Yani Estevez Lima Communication in PatientCare January 11, 2018Drug Diverters’ “Red Flag Behaviors”                       The video on “Red FlagsBehaviors” for pharmacists to watchprovides several indicators that a patient might be abusing prescription drugs.

If I were to leave a comment, I would recommend this video not only topharmacists but to the entire medical community. The growing opioid problem inthe United States has become an epidemic in the last few years. In order tolearn from our mistakes, we have to ask ourselves how this problem became anepidemic. According to the National Institute on Drug Abuse, pharmaceuticalscompanies reassured healthcare providers that patients would not becomeaddicted to opioids. As a result, the medical community prescribed them indiscriminately and the misuse of theseprescriptions grew exponentially. (National Institute on Drug Abuse, n.

d.)                       The war against opioidshas become a health crisis that it is fought every day in the medicalcommunity. Informational media such as “Red Flag Behaviors” helps pharmacists which are the last defense toidentify red flags before the dispensation of these opioids. The video shows adiverse demographics teaching us that we should abstain from our biases andcheck every prescription for any potential red flags.                        As a pharmacy intern, Ihave observed several “critical moments” when the pharmacy staff grewsuspicious due to the behavior of a customer.

I was amazed by how well thevideo captures the behaviors of drug diverters’. For example, a group of fourdifferent patients has presented an identical prescription from the same doctorwith same medication, same quantity, and same doctor but without a validmedical reason. Then, the pharmacist in charge has taken all the measures toverify the prescription with the prescriber, the patient, and the FloridaPrescription Drug Monitor Program. If there are any red flags during thisprocess, the pharmacist is within its rights to refuse a prescription.

Unfortunately, during this process, the patientcan get irritated and confrontational. For that reason, it is paramount for thepharmacist and the pharmacy staff to remain calm, thus the situation does notunnecessarily escalate. If at any moment, the pharmacist feels threatened, theycan always call security or the police. If a prescription is refused by thepharmacist, they should always document the refusal.                        I am sure I have missedcritical moments because it is a learning process but videos such a Red flagshelps us recognized strategies diverters use and improve in the future.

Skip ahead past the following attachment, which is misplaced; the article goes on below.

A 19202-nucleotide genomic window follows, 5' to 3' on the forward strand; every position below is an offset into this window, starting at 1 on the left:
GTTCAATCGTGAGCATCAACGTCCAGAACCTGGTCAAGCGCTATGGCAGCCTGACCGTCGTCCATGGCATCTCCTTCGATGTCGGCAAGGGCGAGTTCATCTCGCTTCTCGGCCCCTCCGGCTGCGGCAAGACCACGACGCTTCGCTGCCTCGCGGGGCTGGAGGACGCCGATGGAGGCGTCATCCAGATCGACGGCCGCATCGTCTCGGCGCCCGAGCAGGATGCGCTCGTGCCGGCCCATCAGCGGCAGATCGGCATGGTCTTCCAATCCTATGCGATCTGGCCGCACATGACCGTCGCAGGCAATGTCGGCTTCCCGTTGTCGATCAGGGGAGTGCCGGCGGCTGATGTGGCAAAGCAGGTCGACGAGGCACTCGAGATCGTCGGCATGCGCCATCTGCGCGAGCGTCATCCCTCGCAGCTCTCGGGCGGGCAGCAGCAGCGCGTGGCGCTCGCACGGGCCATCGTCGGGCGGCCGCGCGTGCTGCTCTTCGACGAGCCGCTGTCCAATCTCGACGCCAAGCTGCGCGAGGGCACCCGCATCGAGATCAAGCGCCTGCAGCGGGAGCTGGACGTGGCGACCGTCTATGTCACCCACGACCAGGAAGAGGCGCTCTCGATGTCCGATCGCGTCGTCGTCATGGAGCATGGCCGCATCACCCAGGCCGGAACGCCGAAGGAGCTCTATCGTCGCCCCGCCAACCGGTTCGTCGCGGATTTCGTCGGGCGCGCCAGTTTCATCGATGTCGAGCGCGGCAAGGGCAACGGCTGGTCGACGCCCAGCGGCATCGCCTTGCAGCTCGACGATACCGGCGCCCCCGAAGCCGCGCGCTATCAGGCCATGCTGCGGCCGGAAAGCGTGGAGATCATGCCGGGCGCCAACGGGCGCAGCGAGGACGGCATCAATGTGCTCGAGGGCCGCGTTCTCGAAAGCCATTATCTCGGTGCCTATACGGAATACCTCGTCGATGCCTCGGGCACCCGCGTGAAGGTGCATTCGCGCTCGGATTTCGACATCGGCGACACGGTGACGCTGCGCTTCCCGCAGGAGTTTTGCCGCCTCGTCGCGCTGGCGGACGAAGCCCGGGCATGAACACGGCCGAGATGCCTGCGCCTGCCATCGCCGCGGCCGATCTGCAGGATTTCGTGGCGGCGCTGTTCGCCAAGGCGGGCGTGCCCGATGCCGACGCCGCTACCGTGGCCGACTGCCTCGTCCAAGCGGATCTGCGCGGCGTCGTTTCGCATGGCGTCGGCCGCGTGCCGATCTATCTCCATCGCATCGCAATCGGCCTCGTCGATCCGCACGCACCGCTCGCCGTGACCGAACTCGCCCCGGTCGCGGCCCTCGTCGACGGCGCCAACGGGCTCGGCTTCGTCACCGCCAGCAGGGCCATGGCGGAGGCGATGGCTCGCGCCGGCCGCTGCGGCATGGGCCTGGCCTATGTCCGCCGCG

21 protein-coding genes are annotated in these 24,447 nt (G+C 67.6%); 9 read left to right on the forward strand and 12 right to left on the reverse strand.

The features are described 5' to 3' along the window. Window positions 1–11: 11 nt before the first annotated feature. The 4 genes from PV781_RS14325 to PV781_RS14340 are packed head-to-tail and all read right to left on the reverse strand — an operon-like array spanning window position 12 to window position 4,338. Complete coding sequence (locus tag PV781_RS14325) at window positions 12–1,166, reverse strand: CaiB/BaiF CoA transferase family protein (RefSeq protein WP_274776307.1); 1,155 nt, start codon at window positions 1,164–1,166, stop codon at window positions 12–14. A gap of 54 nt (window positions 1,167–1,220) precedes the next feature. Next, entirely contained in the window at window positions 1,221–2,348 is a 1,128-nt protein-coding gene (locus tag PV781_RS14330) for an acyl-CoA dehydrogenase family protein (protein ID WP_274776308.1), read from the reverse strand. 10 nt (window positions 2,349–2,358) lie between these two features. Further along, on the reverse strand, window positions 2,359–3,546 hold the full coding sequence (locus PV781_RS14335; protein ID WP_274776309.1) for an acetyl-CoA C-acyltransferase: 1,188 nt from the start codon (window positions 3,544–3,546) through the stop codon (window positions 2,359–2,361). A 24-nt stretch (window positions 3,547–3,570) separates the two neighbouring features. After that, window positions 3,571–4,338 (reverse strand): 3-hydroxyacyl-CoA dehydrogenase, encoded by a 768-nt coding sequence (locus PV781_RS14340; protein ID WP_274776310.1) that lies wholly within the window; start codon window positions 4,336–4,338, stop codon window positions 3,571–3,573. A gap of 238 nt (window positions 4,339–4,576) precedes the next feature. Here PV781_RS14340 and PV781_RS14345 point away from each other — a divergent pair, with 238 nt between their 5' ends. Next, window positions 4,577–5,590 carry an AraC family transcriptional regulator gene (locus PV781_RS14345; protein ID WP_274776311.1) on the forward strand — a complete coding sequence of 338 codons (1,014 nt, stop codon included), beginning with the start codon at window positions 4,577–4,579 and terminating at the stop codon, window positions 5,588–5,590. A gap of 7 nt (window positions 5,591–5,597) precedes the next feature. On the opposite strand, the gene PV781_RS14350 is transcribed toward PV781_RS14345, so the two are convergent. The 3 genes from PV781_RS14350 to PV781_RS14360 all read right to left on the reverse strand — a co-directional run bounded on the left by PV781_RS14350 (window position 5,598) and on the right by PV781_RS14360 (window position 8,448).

Theremay be new “red flags” that have not even been identified yet because it is anew strategy people are using to get the prescriptions. As avenues of accessare closed off, those interested in getting the medications will find newstrategies to pursue. This means that although the red flags are important toknow and recognize, being generally aware of people and how they are acting isjust as important. As is knowing your regulars and recognizing when you areseeing someone for the first time.                        I agree with the doctrinein the video that pharmacists have a corresponding responsibility to stopprescription drug abuse. However, this responsibility should not lie solely inthe pharmacists but in the healthcareproviders prescribing these medications and in the patients. Accordingly, weneed legislation that prosecutes to the full extent of the law, doctorsprescribing indiscriminately in pain clinics trying to profit from theseprescriptions but without any regard to where that medication might end up.                        This video is an amazingpiece of information media which train the viewers to identify red flags inthis important issue.

However, I believe this video is missing importantinformation as what steps the pharmacist can take once they identify adiverter. Not only it is important to identify the common behaviors ofdiverters but also to know what steps to take to prevent their actions in thefuture.   Bibliography National Institute on Drug Abuse. (n.

d.). Retrieved from https://www.drugabuse.gov/drugs-abuse/opioids/opioid-overdose-crisis#three    

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